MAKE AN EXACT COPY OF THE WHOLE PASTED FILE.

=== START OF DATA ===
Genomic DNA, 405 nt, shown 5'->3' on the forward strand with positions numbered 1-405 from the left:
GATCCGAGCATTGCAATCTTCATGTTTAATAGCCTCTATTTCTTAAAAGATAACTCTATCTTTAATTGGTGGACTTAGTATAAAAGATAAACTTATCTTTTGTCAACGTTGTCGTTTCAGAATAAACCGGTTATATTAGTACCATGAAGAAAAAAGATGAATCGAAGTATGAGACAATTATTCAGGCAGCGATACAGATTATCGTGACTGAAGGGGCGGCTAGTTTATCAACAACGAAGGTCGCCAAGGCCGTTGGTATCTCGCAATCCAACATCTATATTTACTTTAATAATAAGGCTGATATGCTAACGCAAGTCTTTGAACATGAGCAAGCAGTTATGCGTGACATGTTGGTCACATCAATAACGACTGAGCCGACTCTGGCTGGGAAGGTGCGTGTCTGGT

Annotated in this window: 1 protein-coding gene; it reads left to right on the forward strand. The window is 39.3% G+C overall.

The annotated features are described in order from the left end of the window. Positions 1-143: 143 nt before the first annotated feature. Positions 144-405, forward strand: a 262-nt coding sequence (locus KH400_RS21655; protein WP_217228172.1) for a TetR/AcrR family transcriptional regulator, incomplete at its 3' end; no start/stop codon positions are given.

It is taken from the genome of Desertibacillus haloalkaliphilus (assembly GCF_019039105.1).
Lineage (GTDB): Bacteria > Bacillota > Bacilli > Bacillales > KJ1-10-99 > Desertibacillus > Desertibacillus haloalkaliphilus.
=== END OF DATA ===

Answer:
Genomic DNA, 405 nt, shown 5'->3' on the forward strand with positions numbered 1-405 from the left:
GATCCGAGCATTGCAATCTTCATGTTTAATAGCCTCTATTTCTTAAAAGATAACTCTATCTTTAATTGGTGGACTTAGTATAAAAGATAAACTTATCTTTTGTCAACGTTGTCGTTTCAGAATAAACCGGTTATATTAGTACCATGAAGAAAAAAGATGAATCGAAGTATGAGACAATTATTCAGGCAGCGATACAGATTATCGTGACTGAAGGGGCGGCTAGTTTATCAACAACGAAGGTCGCCAAGGCCGTTGGTATCTCGCAATCCAACATCTATATTTACTTTAATAATAAGGCTGATATGCTAACGCAAGTCTTTGAACATGAGCAAGCAGTTATGCGTGACATGTTGGTCACATCAATAACGACTGAGCCGACTCTGGCTGGGAAGGTGCGTGTCTGGT

Annotated in this window: 1 protein-coding gene; it reads left to right on the forward strand. The window is 39.3% G+C overall.

The annotated features are described in order from the left end of the window. Positions 1-143: 143 nt before the first annotated feature. Positions 144-405, forward strand: a 262-nt coding sequence (locus KH400_RS21655; protein WP_217228172.1) for a TetR/AcrR family transcriptional regulator, incomplete at its 3' end; no start/stop codon positions are given.

It is taken from the genome of Desertibacillus haloalkaliphilus (assembly GCF_019039105.1).
Lineage (GTDB): Bacteria > Bacillota > Bacilli > Bacillales > KJ1-10-99 > Desertibacillus > Desertibacillus haloalkaliphilus.